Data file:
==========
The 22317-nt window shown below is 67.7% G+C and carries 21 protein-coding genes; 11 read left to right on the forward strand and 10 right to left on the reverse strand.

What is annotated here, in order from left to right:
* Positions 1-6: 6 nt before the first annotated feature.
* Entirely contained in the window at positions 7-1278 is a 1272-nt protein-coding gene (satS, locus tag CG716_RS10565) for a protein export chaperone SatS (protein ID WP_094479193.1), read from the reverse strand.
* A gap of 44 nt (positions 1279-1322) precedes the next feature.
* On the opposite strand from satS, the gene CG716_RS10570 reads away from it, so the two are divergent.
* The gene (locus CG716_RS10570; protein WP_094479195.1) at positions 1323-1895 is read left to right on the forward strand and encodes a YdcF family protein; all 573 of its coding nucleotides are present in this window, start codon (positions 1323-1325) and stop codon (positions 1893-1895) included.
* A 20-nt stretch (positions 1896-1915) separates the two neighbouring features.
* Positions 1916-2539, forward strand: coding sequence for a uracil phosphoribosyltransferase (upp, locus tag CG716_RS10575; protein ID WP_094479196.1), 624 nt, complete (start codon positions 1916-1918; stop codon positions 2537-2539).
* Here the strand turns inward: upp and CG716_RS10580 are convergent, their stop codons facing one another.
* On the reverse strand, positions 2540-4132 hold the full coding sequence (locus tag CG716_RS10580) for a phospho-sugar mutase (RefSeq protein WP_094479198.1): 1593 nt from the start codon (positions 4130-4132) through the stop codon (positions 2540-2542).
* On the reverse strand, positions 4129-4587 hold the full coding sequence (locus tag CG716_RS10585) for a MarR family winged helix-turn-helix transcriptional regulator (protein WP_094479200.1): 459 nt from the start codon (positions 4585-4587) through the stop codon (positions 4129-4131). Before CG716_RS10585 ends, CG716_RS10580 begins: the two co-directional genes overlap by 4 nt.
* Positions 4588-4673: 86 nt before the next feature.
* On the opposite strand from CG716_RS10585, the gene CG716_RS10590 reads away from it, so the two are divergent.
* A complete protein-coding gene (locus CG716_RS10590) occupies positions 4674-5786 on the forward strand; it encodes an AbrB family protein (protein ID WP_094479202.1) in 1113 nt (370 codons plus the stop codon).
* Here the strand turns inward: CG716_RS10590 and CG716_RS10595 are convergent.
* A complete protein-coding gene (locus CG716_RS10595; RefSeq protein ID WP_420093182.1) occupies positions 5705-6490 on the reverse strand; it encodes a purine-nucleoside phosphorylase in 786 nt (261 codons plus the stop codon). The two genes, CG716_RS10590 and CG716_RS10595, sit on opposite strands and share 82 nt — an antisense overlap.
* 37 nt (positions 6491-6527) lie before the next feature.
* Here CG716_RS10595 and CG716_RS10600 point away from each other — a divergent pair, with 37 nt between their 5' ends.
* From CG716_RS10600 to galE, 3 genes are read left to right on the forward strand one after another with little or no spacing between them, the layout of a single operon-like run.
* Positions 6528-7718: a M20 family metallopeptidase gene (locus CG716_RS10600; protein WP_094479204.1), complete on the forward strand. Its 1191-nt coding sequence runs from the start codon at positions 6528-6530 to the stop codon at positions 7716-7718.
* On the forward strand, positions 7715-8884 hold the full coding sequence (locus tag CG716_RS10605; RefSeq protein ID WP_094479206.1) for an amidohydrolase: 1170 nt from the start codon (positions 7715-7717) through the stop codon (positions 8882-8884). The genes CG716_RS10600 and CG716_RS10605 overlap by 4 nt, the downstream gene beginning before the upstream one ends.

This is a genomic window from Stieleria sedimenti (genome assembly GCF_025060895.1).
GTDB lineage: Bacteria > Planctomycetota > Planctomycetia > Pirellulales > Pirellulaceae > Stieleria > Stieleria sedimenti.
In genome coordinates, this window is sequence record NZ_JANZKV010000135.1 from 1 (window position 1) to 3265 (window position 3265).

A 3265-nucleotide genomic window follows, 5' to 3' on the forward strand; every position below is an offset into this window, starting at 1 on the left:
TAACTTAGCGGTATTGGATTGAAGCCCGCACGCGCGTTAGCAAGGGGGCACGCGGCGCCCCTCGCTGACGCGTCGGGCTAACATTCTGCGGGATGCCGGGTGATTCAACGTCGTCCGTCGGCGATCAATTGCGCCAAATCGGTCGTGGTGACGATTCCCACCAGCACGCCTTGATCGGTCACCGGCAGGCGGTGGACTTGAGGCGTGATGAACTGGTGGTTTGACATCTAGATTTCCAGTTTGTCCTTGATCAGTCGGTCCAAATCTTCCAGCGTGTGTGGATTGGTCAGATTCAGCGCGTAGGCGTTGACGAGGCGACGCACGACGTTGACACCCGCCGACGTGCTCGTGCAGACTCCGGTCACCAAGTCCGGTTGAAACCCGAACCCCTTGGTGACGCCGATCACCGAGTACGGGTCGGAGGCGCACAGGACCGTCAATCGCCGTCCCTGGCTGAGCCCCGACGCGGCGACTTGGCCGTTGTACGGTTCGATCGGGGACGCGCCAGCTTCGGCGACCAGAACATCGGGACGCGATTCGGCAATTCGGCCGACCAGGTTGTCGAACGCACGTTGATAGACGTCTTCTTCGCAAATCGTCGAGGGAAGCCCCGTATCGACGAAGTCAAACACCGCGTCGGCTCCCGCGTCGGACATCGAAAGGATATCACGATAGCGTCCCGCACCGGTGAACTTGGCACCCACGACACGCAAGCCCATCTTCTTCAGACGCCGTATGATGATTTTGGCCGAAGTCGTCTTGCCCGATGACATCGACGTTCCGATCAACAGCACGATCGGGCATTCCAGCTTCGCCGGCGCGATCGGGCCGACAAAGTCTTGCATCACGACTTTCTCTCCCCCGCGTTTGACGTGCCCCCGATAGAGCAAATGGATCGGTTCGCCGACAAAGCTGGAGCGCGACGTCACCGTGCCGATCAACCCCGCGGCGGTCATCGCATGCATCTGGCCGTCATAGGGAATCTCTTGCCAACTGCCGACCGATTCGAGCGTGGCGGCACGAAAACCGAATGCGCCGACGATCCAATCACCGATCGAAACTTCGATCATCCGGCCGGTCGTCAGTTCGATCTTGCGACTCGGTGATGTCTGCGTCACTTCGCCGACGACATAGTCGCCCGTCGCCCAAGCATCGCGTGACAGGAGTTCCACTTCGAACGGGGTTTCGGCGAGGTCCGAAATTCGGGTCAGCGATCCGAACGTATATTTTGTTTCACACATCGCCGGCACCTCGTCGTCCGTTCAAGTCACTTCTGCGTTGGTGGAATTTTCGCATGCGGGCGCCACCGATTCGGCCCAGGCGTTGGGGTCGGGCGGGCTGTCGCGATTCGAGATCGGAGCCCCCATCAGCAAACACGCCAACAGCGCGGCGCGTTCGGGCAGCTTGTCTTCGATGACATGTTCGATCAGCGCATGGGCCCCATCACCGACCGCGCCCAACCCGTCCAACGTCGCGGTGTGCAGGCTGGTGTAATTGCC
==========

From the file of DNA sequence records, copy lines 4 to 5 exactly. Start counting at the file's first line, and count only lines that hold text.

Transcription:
* Entirely contained in the window at positions 7-1278 is a 1272-nt protein-coding gene (satS, locus tag CG716_RS10565) for a protein export chaperone SatS (protein ID WP_094479193.1), read from the reverse strand.
* A gap of 44 nt (positions 1279-1322) precedes the next feature.